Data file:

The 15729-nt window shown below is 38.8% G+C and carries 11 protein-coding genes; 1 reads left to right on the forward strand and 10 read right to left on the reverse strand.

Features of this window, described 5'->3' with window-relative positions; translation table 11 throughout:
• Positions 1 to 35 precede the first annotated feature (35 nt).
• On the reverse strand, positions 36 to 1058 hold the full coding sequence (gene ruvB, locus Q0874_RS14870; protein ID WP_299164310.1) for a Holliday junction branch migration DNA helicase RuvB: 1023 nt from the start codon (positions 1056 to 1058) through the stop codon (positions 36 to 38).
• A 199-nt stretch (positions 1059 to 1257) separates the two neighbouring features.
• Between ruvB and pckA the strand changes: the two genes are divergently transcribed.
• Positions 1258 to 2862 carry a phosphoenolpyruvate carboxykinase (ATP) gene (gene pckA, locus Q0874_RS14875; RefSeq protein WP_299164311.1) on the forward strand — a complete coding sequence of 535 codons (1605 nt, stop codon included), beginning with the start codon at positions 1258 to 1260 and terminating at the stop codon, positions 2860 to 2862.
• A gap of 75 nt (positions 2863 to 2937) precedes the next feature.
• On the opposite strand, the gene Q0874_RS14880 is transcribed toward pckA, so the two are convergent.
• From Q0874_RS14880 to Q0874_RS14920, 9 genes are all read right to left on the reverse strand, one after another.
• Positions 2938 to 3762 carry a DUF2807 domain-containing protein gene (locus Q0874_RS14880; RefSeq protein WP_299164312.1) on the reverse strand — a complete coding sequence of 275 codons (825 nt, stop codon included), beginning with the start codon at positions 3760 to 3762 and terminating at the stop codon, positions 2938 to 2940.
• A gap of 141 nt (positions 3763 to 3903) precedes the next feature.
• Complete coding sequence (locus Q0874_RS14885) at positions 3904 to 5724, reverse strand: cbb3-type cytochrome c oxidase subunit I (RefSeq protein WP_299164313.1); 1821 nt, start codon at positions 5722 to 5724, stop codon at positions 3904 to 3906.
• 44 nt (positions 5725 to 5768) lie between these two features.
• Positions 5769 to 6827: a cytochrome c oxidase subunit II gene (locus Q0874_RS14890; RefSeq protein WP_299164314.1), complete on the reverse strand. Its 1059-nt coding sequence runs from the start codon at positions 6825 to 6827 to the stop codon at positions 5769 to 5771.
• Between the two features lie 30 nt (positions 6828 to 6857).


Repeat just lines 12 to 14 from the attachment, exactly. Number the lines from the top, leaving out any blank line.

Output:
• A gap of 141 nt (positions 3763 to 3903) precedes the next feature.
• Complete coding sequence (locus Q0874_RS14885) at positions 3904 to 5724, reverse strand: cbb3-type cytochrome c oxidase subunit I (RefSeq protein WP_299164313.1); 1821 nt, start codon at positions 5722 to 5724, stop codon at positions 3904 to 3906.
• 44 nt (positions 5725 to 5768) lie between these two features.